Above is a screenshot from Final Cut of a project I recently worked on for a client, all using stock graphics, stock audio and parts of the clients logo itself I separated in Photoshop (no actual filmed footage). For the soundtrack you'll see I used a song called 'Magical Fantasy Cinematic Intro', which is split into two. After a short time experimenting, I found a spot where the start of the music could seamlessly merge with a crescendo in the music track for the final part of the video. This becomes the glue that really binds the whole piece together - essential when using stock sequences.
If you can get these elements right, you are almost there. Then it is a case of using good titling to ‘top and tail’ the video and/or to land some key messages throughout. Using your client’s logo effectively is also key (perhaps even animating their logo a little might be worthwhile, as I did in my example). You may also consider using a voice over artist as well.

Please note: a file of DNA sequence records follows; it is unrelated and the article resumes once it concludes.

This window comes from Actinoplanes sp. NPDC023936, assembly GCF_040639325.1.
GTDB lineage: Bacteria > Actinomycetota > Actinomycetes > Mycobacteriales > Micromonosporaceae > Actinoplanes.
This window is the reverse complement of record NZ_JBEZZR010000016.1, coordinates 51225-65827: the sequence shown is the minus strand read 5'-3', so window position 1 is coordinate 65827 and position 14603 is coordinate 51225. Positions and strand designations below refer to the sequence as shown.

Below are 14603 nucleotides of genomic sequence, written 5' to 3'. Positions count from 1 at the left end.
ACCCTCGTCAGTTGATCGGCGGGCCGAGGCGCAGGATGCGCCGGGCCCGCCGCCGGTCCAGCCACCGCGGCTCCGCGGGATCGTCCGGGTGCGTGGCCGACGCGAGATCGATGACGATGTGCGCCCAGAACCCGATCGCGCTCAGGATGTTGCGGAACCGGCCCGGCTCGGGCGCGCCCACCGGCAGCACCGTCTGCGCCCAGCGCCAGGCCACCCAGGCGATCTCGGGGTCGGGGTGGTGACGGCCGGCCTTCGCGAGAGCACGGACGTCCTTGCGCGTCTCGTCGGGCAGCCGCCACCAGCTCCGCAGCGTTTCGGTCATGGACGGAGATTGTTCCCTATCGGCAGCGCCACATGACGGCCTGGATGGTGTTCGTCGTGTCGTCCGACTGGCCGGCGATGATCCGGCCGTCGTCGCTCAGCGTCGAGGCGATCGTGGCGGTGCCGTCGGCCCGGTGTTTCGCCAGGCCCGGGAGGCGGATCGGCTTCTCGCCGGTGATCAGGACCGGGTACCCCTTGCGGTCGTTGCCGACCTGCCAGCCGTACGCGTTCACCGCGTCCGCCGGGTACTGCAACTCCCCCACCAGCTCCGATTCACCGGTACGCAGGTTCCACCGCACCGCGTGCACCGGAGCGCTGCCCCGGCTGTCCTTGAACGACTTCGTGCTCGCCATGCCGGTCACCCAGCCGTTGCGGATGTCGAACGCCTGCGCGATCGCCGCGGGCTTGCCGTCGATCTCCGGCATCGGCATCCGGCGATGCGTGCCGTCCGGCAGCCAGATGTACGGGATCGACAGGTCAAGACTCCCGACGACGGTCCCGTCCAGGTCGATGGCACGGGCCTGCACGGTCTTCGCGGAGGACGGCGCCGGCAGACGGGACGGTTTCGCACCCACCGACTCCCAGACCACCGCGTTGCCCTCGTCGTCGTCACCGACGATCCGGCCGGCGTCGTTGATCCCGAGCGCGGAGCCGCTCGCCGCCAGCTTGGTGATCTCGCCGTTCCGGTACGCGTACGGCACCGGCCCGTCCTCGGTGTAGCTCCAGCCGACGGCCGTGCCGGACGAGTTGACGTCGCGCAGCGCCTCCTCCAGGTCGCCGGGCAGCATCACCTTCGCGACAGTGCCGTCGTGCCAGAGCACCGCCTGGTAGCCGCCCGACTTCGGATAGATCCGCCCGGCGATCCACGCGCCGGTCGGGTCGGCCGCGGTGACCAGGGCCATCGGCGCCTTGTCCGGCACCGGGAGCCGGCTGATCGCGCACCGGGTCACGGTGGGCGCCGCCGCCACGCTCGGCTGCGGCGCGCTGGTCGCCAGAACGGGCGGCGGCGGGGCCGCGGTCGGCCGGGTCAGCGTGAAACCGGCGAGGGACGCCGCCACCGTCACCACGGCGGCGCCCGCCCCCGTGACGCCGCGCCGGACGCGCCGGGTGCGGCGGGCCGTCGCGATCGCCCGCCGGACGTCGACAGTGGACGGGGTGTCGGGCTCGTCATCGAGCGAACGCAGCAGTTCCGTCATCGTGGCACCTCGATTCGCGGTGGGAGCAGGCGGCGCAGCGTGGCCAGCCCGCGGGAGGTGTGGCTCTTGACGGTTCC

Ultimately, it’s all about good storytelling – regardless of whether your project consists completely of stock footage, content you’ve shot yourself, or somewhere in between. The real success of any video you work on is in the story and that it lands the right messages effectively.
If you have a good eye for that, that’s honestly the hardest part - the rest is easy!
P.s. if you want to have a look at the completed video which the above screenshot was taken from here it is.